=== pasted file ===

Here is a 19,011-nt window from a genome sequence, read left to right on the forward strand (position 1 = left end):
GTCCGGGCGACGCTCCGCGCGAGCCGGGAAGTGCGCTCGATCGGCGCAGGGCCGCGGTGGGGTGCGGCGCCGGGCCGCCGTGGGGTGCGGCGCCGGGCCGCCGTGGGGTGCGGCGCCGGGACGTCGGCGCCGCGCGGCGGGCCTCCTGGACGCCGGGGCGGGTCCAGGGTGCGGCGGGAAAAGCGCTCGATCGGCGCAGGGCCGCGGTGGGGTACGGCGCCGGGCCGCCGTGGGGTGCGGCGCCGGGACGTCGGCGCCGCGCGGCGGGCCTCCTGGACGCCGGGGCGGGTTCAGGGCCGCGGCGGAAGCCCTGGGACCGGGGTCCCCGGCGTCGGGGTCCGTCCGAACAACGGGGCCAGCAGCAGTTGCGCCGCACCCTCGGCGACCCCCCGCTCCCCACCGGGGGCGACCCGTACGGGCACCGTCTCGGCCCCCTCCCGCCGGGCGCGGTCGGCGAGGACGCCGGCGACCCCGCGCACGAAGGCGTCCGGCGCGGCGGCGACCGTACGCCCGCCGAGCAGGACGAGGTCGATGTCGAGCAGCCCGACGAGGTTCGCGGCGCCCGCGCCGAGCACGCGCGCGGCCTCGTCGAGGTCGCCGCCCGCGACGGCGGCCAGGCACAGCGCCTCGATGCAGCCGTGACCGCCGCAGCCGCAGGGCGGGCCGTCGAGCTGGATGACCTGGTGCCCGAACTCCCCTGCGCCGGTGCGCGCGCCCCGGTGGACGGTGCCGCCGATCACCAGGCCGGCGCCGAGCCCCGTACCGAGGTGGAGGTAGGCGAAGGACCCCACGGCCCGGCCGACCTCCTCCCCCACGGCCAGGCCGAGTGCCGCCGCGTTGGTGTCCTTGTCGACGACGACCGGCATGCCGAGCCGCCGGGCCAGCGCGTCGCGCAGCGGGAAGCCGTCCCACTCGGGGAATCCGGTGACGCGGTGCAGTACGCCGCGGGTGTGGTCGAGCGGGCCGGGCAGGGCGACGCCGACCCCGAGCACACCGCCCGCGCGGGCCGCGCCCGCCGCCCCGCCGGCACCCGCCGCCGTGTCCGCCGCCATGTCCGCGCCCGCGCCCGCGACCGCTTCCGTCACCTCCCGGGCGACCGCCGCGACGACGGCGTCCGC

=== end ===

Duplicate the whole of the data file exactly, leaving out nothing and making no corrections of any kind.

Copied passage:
Here is a 19,011-nt window from a genome sequence, read left to right on the forward strand (position 1 = left end):
GTCCGGGCGACGCTCCGCGCGAGCCGGGAAGTGCGCTCGATCGGCGCAGGGCCGCGGTGGGGTGCGGCGCCGGGCCGCCGTGGGGTGCGGCGCCGGGCCGCCGTGGGGTGCGGCGCCGGGACGTCGGCGCCGCGCGGCGGGCCTCCTGGACGCCGGGGCGGGTCCAGGGTGCGGCGGGAAAAGCGCTCGATCGGCGCAGGGCCGCGGTGGGGTACGGCGCCGGGCCGCCGTGGGGTGCGGCGCCGGGACGTCGGCGCCGCGCGGCGGGCCTCCTGGACGCCGGGGCGGGTTCAGGGCCGCGGCGGAAGCCCTGGGACCGGGGTCCCCGGCGTCGGGGTCCGTCCGAACAACGGGGCCAGCAGCAGTTGCGCCGCACCCTCGGCGACCCCCCGCTCCCCACCGGGGGCGACCCGTACGGGCACCGTCTCGGCCCCCTCCCGCCGGGCGCGGTCGGCGAGGACGCCGGCGACCCCGCGCACGAAGGCGTCCGGCGCGGCGGCGACCGTACGCCCGCCGAGCAGGACGAGGTCGATGTCGAGCAGCCCGACGAGGTTCGCGGCGCCCGCGCCGAGCACGCGCGCGGCCTCGTCGAGGTCGCCGCCCGCGACGGCGGCCAGGCACAGCGCCTCGATGCAGCCGTGACCGCCGCAGCCGCAGGGCGGGCCGTCGAGCTGGATGACCTGGTGCCCGAACTCCCCTGCGCCGGTGCGCGCGCCCCGGTGGACGGTGCCGCCGATCACCAGGCCGGCGCCGAGCCCCGTACCGAGGTGGAGGTAGGCGAAGGACCCCACGGCCCGGCCGACCTCCTCCCCCACGGCCAGGCCGAGTGCCGCCGCGTTGGTGTCCTTGTCGACGACGACCGGCATGCCGAGCCGCCGGGCCAGCGCGTCGCGCAGCGGGAAGCCGTCCCACTCGGGGAATCCGGTGACGCGGTGCAGTACGCCGCGGGTGTGGTCGAGCGGGCCGGGCAGGGCGACGCCGACCCCGAGCACACCGCCCGCGCGGGCCGCGCCCGCCGCCCCGCCGGCACCCGCCGCCGTGTCCGCCGCCATGTCCGCGCCCGCGCCCGCGACCGCTTCCGTCACCTCCCGGGCGACCGCCGCGACGACGGCGTCCGC